Although I’m grateful that I get to live the artist’s dream while gorging on Social Security benefits that I probably don’t deserve, I can’t help feeling guilty about it. How come I get to “live the dream” while my brother, who is arguably just as mentally messed up as I am, has to endure the soul crushing drudgery of his job at the Department of Tax and Finance? Five days a week, he sits at his cubicle, answering anger and hate-filled queries from painfully stereotypical Jews, blacks and Long Island Italians regarding whatever bullshit the IRS has dumped on them this week. I suppose he is just neurotypical enough to maintain steady employment at such a position without having regular meltdowns.
I often theorize that, in some ways, he is much sicker than I am. Sure, I’ve had my moments of disillusion with life, but these days, I keep depression and anxiety at bay through reading, writing and exercise. These three things form the Sacred Trinity that perpetuates happiness in my life.
Again, my thoughts return to the question of ‘why do I get to live what many would consider an ‘ideal artist’s existence’ while my brother has to suffer like a typical American Millennial?’ Did he choose this path, or did I get off scott-free because I bitched and moaned so loudly for so many years that my parents caved and convinced the Federal Government to appease me like a spoiled child?
Do I really believe this about myself?
I’d like to think not.
After all, I’m pouring everything I have into this blog post and my writing career as a whole. Hell, I just meticulously crafted five query letters and emailed them to literary agents. A lazy person wouldn’t have had the patience or diligence to do such a thing. An actual entitled man-child would be at home in his underwear right now playing video games. In fact, he’d be doing that every single day without a shred of ambition or drive to contribute to society. And the video games he’d be playing certainly wouldn’t be the kind that stimulate the imagination or intellect. They’d be Dorito-brained shooters and hack’n’slash online life-wasters: games in which headset-wearing twelve-year-olds call each other faggots and shout men’s rights activist slogans at any female players unfortunate enough to be logged in. Then a forty-year-old guy would show up and be like, ‘Here’s a dick pic: pls respond.’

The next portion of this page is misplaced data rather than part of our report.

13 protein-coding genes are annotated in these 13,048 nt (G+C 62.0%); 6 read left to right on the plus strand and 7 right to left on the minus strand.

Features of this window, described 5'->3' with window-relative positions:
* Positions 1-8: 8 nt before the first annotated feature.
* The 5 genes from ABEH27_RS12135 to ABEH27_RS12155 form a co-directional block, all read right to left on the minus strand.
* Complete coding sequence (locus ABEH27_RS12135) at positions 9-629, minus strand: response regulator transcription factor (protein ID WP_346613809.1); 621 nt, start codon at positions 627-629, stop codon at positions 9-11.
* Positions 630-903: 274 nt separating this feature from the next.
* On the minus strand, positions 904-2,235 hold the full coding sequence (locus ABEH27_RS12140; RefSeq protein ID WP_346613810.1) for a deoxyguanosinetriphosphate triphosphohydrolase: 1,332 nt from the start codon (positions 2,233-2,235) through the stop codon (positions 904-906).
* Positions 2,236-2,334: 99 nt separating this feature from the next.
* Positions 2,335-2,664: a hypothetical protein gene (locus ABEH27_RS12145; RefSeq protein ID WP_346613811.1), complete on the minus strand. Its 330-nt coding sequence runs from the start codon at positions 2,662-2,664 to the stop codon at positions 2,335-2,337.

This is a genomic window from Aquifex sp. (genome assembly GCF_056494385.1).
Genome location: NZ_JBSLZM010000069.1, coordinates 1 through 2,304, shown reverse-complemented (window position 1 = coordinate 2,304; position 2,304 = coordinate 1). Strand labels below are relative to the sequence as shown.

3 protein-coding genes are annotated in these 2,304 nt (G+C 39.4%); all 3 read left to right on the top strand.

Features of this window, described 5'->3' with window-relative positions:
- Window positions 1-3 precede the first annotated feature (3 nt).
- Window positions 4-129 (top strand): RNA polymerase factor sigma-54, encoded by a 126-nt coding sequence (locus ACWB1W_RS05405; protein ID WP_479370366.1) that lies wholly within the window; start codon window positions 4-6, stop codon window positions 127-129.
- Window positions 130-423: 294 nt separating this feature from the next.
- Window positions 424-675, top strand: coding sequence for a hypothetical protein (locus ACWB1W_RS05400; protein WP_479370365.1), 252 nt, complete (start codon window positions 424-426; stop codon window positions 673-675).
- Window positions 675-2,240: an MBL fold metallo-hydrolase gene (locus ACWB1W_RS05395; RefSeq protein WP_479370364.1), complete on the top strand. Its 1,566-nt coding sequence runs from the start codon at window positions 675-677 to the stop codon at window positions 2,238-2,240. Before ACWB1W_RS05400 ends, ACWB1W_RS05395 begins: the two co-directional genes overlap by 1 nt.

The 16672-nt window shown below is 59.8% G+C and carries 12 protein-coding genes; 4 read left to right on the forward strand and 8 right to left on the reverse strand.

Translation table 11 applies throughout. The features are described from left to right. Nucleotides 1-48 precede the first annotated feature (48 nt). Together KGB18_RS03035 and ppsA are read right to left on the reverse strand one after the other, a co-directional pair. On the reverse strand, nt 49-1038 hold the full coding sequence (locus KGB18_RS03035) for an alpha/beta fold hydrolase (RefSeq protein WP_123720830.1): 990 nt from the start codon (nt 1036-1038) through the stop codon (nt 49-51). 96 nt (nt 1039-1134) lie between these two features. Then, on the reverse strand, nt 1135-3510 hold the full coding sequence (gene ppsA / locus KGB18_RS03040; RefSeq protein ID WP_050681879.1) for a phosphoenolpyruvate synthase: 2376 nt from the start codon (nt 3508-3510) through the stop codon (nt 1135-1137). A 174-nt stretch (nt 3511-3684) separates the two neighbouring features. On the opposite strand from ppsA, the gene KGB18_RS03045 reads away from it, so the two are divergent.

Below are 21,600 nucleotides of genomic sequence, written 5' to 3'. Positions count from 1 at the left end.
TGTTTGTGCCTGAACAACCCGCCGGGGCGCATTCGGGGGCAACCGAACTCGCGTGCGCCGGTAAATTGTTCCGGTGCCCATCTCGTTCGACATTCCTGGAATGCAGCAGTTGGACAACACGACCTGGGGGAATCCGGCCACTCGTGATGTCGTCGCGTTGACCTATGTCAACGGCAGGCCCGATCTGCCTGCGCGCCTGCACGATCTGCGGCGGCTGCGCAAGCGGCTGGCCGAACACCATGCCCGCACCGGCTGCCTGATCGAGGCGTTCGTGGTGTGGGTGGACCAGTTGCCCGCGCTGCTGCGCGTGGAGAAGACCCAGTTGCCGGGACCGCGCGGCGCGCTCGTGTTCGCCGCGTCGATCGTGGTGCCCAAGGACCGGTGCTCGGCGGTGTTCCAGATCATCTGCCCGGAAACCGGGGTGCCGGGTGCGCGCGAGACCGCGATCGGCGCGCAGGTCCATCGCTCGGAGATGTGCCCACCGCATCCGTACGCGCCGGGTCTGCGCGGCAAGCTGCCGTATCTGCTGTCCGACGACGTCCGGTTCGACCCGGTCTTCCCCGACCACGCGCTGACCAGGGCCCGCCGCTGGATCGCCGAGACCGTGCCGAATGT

I’m fairly certain that I’m not that type of guy.
But what type of guy am I?
On paper, I’m a thirty-year-old, disabled, unemployed bachelor with a Bachelor’s Degree (go figure.) Am I doing what a thirty-year-old autistic man who calls himself a writer ought to be doing? Is there even such thing as an ‘ought-to?’
Perhaps my brother just chose to veer off in a different direction from me. He made a conscious decision to wallow in the shit piling up at his feet because he knew he was capable of doing so.
Being capable of enduring bullshit: is that a quality every human being should ideally have?
I can tell you right now that I don’t have it.
It seems I’ve reached the thesis (as well as the conclusion) of this essay. I just wish there was someone else in my family who was just as incapable of dealing with bullshit as me. If such a person existed, perhaps they’d be a fan of bands like Anal Cunt and GG Allin too. My cousin’s baby was born the day Lemmy Kilmister died, so maybe there’s hope after all.